Usual comment at us universities

Usual Comment at US Universities

“I didn’t know NSF had international programs …”

(with the exception of scientists in “field-based” disciplines)

Brown bag series

Brown-Bag Series

Generic title:

“The State of Science in X”

Where X = developing country

To date: Nigeria, Chile

Forthcoming: Brazil, Ghana, Philippines, South Africa

The state of science in nigeria

Brown-Bag Seminar:

Noon – 1 pm,

Friday, February 2

Room 970


G. O. S. Ekhaguere

President, International Centre for Mathematical and Computer Sciences

Lagos, Nigeria

Professor, Department of Mathematics, University of Ibadan

Ibadan, Nigeria

Dr. Ekhaguere is a leader among African mathematicians and physicists. He also recently served in the leadership of the Association of African Universities in Accra, Ghana. His studies were at Ibadan, Imperial College (London) and the University of London where he earned his Ph.D. in mathematical physics. In addition to being a faculty member at Ibadan since his Ph.D., he has been a visiting professor at Heidelberg, Bochum, Rome, Fukuoka, Western Cape, and the International Centre for Theoretical Physics in Trieste.

Further information: Wayne Patterson, [email protected] or 8189

“The State of Science in Nigeria”

The state of science in chile

Brown-Bag Seminar:

Noon – 1 pm,

Monday, May 7

Room 1235


Sergio Mujica

Director of the Escuela de Ingeniería Informática

Diego Portales University

Santiago, Chile

Sergio Mujica received his PhD from the Henry Samueli School of Engineering and Applied Science, University of California, Los Angeles. His main areas of interest are: the effective use of Internet, autonomous agent networks, distributed systems, grid computing, computer system security and the Open Source software impact. He has previously taught at the Pontificia Universidad Católica de Chile, and later the Universidad de Santiago, where he contributed to the creation of Chile’s first Computer Science programs.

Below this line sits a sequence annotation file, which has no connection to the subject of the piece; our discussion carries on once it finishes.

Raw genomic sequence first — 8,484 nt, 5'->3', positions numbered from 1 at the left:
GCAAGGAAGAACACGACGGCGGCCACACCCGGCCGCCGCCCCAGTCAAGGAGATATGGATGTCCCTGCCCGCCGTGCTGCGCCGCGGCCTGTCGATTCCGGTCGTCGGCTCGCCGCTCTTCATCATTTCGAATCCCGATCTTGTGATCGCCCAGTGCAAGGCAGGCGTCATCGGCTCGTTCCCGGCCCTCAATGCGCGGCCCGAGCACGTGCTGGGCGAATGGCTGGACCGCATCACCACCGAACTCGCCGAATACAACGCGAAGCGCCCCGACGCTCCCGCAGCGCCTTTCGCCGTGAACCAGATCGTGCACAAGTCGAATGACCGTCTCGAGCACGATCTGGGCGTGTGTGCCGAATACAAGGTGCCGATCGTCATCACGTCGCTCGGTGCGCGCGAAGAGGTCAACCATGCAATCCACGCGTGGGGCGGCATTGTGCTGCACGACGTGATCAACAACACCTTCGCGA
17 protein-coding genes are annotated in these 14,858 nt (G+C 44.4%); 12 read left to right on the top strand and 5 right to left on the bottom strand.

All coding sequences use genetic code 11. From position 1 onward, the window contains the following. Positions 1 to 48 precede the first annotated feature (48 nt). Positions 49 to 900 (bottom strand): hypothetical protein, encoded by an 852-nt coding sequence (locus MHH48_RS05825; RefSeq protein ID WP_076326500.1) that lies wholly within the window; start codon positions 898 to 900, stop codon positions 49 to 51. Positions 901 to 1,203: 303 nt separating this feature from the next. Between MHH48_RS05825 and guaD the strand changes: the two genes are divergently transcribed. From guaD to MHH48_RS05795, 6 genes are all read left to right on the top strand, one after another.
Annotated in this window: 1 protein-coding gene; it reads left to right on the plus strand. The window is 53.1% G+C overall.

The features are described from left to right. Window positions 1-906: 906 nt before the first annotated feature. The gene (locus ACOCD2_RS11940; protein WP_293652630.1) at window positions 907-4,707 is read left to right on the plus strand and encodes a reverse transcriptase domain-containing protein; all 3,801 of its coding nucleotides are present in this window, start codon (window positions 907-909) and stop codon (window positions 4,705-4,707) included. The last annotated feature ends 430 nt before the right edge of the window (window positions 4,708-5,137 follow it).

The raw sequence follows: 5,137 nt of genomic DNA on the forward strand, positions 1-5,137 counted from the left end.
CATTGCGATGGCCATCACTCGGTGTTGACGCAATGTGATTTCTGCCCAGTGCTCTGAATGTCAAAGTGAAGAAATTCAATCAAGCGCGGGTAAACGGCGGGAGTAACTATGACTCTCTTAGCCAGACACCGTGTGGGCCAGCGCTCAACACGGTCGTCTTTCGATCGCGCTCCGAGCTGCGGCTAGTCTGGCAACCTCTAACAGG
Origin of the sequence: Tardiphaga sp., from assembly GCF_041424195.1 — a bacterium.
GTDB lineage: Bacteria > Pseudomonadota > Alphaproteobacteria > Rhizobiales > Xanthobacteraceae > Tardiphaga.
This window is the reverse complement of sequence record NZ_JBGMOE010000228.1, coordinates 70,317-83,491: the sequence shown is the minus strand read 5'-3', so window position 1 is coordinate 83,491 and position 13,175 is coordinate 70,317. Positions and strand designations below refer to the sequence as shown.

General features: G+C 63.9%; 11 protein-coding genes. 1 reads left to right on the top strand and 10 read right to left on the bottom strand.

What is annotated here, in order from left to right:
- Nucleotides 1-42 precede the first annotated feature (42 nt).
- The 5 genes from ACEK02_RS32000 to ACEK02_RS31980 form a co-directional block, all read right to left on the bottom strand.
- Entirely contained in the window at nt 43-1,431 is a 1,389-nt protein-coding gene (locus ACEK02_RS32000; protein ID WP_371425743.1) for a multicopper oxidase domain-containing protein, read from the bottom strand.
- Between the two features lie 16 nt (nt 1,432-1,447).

“The State of Science in Chile”

He has served as a consultant for major firms, such as BCI Bank, Scotiabank, Banco de chile, Banco O’Higgins, Automóvil Club de Chile, IBM, Adexus, Lever Chile, Lotería de Concepción, and others.

He is a member and Co-founder of the Sociedad Chilena de Ciencia de la Computación (SCCC), Member of the Association for Computing Machinery (ACM), Member of the Institute of Electrical and Electronic Engineers (IEEE), and Director of MundoOS. The IEEE has awarded him a recognition diploma for outstanding services to the Chilean Section of the Institute.

Further information: Wayne Patterson, [email protected] or 8189

Sandwich programs

Sandwich Programs

A “sandwich program” is normally thought of as a collaborative degree program between two institutions where the student in the program is required to complete part of the program at an institution other than the home institution --- in other words, the home institution provides both slices of bread, and the visited institution the meat in the middle.

I had conducted a preliminary study of sandwich programs in 1999 while serving as Dean-in-Residence at the Council of Graduate Schools. Because the response to my inquiries concerning the existence of sandwich programs was so meager, I didn’t write up my findings.